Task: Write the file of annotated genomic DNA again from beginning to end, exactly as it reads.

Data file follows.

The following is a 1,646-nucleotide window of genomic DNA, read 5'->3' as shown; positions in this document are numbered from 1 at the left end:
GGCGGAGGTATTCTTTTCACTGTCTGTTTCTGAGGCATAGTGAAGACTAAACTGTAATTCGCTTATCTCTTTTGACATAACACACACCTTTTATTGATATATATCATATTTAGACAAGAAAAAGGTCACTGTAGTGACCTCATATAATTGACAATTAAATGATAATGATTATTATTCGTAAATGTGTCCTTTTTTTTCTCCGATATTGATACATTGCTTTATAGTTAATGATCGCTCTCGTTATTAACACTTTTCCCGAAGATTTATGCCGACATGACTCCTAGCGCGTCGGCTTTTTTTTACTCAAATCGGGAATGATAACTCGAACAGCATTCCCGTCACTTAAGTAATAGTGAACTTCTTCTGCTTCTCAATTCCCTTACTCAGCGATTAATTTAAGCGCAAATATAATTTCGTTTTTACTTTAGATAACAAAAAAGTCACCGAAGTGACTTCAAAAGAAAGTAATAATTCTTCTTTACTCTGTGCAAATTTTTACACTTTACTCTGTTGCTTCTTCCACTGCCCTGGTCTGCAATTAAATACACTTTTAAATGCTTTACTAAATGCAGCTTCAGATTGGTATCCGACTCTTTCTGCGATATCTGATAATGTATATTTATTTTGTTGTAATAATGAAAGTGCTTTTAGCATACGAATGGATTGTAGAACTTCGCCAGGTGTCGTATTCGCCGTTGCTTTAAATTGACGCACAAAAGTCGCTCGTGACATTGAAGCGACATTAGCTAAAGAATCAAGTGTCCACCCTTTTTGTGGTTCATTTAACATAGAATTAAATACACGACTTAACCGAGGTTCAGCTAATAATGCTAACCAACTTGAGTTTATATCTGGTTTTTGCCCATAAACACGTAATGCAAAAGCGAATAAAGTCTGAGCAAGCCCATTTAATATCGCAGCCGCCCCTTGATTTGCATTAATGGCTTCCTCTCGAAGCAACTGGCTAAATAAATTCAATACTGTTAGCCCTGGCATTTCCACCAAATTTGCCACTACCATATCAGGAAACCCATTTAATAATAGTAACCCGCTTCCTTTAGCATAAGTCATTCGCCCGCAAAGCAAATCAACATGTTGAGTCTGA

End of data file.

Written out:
The following is a 1,646-nucleotide window of genomic DNA, read 5'->3' as shown; positions in this document are numbered from 1 at the left end:
GGCGGAGGTATTCTTTTCACTGTCTGTTTCTGAGGCATAGTGAAGACTAAACTGTAATTCGCTTATCTCTTTTGACATAACACACACCTTTTATTGATATATATCATATTTAGACAAGAAAAAGGTCACTGTAGTGACCTCATATAATTGACAATTAAATGATAATGATTATTATTCGTAAATGTGTCCTTTTTTTTCTCCGATATTGATACATTGCTTTATAGTTAATGATCGCTCTCGTTATTAACACTTTTCCCGAAGATTTATGCCGACATGACTCCTAGCGCGTCGGCTTTTTTTTACTCAAATCGGGAATGATAACTCGAACAGCATTCCCGTCACTTAAGTAATAGTGAACTTCTTCTGCTTCTCAATTCCCTTACTCAGCGATTAATTTAAGCGCAAATATAATTTCGTTTTTACTTTAGATAACAAAAAAGTCACCGAAGTGACTTCAAAAGAAAGTAATAATTCTTCTTTACTCTGTGCAAATTTTTACACTTTACTCTGTTGCTTCTTCCACTGCCCTGGTCTGCAATTAAATACACTTTTAAATGCTTTACTAAATGCAGCTTCAGATTGGTATCCGACTCTTTCTGCGATATCTGATAATGTATATTTATTTTGTTGTAATAATGAAAGTGCTTTTAGCATACGAATGGATTGTAGAACTTCGCCAGGTGTCGTATTCGCCGTTGCTTTAAATTGACGCACAAAAGTCGCTCGTGACATTGAAGCGACATTAGCTAAAGAATCAAGTGTCCACCCTTTTTGTGGTTCATTTAACATAGAATTAAATACACGACTTAACCGAGGTTCAGCTAATAATGCTAACCAACTTGAGTTTATATCTGGTTTTTGCCCATAAACACGTAATGCAAAAGCGAATAAAGTCTGAGCAAGCCCATTTAATATCGCAGCCGCCCCTTGATTTGCATTAATGGCTTCCTCTCGAAGCAACTGGCTAAATAAATTCAATACTGTTAGCCCTGGCATTTCCACCAAATTTGCCACTACCATATCAGGAAACCCATTTAATAATAGTAACCCGCTTCCTTTAGCATAAGTCATTCGCCCGCAAAGCAAATCAACATGTTGAGTCTGA